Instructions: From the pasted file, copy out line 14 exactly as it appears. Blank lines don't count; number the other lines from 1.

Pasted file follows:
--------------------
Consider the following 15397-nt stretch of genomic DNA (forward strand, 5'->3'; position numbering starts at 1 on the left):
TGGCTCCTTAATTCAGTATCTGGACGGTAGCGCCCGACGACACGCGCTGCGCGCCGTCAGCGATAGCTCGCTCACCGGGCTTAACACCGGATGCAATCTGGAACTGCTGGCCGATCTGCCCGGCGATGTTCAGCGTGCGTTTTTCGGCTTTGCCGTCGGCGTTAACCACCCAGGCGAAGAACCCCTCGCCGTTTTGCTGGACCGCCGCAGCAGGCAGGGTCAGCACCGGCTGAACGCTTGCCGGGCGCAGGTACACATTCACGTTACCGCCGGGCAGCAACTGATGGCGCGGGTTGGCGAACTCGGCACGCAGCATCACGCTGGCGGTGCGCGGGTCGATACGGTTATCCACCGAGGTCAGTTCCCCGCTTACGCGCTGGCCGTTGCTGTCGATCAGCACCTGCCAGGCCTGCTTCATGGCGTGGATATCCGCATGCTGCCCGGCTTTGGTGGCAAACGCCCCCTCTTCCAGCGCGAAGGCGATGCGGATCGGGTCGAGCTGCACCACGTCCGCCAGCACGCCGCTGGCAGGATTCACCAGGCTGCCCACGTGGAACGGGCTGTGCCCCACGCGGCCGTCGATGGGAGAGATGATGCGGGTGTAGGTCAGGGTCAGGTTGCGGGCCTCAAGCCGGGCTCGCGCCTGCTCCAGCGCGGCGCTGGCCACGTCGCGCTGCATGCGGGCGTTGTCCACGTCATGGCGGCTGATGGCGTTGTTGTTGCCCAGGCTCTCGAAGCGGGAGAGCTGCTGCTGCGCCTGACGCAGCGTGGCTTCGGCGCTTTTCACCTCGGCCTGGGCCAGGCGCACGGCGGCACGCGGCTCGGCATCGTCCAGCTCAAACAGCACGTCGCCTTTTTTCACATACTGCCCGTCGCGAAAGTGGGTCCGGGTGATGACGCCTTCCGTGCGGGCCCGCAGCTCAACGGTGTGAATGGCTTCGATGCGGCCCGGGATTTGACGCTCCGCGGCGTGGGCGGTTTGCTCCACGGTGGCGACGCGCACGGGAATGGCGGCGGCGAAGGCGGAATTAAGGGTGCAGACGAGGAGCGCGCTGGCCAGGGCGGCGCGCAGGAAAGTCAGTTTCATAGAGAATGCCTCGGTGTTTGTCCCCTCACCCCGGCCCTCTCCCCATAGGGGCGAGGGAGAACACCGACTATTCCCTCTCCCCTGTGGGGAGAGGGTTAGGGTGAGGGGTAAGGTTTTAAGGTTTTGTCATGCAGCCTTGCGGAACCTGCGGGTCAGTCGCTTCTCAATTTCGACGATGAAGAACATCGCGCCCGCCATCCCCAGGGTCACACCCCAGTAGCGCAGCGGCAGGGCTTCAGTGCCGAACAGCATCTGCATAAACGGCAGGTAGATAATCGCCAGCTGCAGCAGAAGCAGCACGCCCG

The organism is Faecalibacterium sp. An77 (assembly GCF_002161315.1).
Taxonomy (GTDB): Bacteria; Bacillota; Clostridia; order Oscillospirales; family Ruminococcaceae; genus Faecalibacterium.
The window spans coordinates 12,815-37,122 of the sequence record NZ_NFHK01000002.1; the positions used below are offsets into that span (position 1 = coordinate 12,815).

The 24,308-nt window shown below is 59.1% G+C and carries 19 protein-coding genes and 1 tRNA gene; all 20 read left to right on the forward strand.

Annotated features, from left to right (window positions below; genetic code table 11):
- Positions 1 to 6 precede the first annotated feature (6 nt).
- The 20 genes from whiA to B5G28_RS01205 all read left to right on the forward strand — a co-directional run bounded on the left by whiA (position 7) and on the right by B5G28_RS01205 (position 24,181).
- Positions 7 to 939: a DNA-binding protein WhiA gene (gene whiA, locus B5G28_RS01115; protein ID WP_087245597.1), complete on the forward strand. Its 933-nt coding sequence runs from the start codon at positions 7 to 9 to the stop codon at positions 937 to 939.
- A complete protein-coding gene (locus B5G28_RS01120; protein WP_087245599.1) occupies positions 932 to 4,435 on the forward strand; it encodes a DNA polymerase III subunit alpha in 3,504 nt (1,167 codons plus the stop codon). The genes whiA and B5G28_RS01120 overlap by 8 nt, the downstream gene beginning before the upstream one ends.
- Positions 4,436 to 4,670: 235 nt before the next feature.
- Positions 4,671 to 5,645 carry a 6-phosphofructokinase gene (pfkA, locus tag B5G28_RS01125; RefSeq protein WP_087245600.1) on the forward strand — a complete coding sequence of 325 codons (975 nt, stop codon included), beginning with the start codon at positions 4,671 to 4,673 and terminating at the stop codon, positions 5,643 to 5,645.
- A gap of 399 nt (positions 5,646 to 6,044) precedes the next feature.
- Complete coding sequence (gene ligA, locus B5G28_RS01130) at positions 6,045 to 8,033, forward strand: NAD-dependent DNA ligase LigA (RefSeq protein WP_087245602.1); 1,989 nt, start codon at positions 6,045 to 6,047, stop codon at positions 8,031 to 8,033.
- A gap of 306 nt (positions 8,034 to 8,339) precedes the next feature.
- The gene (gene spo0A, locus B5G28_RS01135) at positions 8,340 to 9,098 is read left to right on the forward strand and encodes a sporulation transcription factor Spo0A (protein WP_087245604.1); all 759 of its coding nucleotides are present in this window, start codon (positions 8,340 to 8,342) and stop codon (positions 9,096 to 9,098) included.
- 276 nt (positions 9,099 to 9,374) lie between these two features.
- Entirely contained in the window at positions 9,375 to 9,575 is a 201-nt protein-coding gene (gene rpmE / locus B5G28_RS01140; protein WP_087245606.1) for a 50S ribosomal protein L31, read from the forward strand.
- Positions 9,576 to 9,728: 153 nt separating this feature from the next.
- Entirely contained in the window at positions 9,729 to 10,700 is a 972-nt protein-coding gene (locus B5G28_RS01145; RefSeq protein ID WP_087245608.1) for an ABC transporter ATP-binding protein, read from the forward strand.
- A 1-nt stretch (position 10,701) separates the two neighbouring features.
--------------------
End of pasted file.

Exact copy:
- A gap of 399 nt (positions 5,646 to 6,044) precedes the next feature.